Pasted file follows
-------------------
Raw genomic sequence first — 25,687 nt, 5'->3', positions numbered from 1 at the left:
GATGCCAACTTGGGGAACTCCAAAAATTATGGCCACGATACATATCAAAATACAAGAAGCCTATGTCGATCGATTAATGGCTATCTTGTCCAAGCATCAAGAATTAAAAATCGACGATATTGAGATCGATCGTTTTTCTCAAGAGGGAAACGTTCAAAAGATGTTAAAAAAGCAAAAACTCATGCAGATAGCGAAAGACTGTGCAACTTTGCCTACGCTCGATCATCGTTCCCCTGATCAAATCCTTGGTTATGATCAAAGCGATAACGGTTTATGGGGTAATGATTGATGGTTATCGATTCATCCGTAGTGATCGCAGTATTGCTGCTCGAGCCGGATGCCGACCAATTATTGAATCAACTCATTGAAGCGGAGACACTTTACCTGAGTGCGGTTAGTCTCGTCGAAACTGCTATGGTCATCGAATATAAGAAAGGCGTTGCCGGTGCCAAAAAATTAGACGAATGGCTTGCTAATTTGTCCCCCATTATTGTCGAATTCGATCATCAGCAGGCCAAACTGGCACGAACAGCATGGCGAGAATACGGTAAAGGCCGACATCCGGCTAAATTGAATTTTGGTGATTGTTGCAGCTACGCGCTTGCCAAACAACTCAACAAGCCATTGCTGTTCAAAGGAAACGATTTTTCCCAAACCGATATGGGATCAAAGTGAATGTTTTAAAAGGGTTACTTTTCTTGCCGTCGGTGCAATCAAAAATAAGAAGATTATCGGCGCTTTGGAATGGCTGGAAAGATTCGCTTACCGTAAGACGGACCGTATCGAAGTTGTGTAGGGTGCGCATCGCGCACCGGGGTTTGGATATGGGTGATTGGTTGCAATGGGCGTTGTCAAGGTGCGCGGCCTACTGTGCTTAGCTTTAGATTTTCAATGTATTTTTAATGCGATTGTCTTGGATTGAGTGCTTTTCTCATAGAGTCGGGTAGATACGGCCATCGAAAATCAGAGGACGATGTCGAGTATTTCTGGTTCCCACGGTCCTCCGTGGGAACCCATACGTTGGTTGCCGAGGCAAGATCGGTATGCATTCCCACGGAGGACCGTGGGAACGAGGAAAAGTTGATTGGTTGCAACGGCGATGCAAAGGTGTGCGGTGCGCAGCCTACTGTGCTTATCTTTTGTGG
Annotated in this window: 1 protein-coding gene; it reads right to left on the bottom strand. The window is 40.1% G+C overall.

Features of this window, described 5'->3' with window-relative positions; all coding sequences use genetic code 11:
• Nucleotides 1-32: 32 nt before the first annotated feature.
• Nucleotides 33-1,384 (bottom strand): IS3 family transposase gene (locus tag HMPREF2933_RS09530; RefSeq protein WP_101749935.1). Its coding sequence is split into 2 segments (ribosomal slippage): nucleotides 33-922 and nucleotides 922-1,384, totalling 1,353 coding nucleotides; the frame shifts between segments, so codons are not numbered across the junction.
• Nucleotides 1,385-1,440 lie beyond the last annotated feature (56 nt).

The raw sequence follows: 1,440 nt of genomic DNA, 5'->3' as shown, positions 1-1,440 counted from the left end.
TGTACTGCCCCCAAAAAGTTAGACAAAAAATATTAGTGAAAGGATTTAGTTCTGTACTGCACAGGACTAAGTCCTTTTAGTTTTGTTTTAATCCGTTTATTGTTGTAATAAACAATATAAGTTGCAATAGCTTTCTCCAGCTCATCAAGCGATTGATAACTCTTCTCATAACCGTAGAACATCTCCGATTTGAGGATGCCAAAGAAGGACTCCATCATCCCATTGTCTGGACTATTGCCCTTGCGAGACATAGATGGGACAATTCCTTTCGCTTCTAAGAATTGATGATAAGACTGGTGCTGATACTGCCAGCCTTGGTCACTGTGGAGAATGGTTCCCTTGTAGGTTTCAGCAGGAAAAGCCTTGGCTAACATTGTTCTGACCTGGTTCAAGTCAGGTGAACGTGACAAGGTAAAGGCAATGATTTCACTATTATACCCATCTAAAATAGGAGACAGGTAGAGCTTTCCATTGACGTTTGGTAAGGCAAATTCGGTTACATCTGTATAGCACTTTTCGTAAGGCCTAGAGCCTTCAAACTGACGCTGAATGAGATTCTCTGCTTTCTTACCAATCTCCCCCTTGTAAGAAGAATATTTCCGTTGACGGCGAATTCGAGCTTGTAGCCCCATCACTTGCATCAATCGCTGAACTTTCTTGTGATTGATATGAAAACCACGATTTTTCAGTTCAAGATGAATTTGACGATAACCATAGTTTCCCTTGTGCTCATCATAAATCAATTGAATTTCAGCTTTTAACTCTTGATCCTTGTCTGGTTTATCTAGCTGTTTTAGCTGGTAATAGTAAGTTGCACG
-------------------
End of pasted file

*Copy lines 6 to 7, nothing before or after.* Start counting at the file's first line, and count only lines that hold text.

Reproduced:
• Nucleotides 33-1,384 (bottom strand): IS3 family transposase gene (locus tag HMPREF2933_RS09530; RefSeq protein WP_101749935.1). Its coding sequence is split into 2 segments (ribosomal slippage): nucleotides 33-922 and nucleotides 922-1,384, totalling 1,353 coding nucleotides; the frame shifts between segments, so codons are not numbered across the junction.
• Nucleotides 1,385-1,440 lie beyond the last annotated feature (56 nt).